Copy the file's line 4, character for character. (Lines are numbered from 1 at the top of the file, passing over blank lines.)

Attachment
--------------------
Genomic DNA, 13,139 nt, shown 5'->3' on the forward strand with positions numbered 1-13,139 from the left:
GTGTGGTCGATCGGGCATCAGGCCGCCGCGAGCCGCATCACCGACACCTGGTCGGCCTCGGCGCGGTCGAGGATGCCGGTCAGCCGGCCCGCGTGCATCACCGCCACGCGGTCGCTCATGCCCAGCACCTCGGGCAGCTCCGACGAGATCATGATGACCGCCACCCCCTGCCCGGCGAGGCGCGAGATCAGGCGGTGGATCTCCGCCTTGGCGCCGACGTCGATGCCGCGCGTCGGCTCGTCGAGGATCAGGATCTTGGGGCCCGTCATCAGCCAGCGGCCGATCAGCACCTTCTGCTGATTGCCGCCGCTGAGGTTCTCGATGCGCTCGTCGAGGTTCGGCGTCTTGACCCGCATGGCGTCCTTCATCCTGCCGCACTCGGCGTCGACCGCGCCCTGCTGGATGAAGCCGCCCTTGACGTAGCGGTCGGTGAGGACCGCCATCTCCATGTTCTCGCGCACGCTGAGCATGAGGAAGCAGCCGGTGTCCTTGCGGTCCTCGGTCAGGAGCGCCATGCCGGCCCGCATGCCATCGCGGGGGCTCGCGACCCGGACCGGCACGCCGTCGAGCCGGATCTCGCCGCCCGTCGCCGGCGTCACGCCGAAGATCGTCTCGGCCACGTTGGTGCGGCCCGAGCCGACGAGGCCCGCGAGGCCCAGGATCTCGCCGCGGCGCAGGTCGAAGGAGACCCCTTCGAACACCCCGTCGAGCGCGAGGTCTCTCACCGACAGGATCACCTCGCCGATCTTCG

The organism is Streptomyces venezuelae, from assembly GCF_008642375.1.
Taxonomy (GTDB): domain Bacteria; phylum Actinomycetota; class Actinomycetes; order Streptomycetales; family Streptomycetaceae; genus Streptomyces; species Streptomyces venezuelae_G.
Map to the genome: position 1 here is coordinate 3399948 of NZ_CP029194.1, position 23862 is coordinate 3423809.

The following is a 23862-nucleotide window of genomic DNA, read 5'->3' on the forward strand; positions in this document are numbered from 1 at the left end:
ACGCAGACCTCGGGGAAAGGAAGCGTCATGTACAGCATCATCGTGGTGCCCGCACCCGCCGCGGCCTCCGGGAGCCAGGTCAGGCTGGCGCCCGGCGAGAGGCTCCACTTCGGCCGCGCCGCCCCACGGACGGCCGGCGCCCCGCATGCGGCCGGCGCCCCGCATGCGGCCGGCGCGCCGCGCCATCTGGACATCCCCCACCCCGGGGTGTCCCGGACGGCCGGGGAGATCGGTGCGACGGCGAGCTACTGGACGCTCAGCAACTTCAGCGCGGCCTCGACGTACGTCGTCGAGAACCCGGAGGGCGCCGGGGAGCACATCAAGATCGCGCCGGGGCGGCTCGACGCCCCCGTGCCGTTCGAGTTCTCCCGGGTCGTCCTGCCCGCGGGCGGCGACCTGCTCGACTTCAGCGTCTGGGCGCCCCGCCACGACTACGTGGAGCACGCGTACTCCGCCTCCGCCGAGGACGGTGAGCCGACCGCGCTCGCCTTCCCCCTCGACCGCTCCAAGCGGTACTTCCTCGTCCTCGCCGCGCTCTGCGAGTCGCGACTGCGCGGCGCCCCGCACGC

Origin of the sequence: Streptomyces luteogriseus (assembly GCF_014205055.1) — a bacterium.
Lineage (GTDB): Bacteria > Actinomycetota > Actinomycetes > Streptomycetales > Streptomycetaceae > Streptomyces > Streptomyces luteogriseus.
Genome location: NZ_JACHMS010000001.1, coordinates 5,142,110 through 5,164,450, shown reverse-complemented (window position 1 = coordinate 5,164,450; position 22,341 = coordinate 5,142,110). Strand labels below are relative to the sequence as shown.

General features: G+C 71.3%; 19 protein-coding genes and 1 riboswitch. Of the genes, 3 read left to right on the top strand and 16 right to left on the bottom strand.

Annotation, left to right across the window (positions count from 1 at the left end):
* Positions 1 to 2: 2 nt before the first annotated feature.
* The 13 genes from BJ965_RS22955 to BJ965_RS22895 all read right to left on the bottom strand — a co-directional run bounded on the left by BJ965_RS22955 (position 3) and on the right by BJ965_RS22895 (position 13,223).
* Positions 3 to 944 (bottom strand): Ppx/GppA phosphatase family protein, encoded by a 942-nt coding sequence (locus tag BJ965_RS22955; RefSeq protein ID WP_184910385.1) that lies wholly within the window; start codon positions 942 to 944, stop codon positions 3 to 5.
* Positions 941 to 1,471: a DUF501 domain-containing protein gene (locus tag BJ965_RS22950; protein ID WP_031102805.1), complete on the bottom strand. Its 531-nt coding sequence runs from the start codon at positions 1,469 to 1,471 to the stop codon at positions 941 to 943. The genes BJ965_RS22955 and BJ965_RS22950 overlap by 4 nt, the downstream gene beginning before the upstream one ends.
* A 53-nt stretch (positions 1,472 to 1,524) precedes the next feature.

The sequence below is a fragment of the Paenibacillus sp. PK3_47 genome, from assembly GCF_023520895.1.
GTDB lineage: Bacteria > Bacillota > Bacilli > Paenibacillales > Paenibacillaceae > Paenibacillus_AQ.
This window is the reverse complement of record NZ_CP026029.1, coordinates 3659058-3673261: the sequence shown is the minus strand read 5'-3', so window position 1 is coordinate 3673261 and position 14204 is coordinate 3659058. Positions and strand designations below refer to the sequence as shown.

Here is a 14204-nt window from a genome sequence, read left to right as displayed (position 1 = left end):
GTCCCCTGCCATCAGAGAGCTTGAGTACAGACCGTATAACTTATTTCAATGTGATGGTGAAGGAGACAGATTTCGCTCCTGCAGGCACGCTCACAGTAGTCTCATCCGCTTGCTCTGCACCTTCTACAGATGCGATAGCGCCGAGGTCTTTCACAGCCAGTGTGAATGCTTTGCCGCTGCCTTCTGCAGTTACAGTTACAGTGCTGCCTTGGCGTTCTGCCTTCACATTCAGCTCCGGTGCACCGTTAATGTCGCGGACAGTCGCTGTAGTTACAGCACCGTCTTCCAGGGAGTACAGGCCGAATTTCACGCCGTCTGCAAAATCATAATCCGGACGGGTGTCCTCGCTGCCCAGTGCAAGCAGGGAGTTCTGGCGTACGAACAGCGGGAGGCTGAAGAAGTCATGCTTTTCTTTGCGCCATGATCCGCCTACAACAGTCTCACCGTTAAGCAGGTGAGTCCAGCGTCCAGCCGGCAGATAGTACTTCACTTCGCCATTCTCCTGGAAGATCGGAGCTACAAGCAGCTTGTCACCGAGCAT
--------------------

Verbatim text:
Taxonomy (GTDB): domain Bacteria; phylum Actinomycetota; class Actinomycetes; order Streptomycetales; family Streptomycetaceae; genus Streptomyces; species Streptomyces venezuelae_G.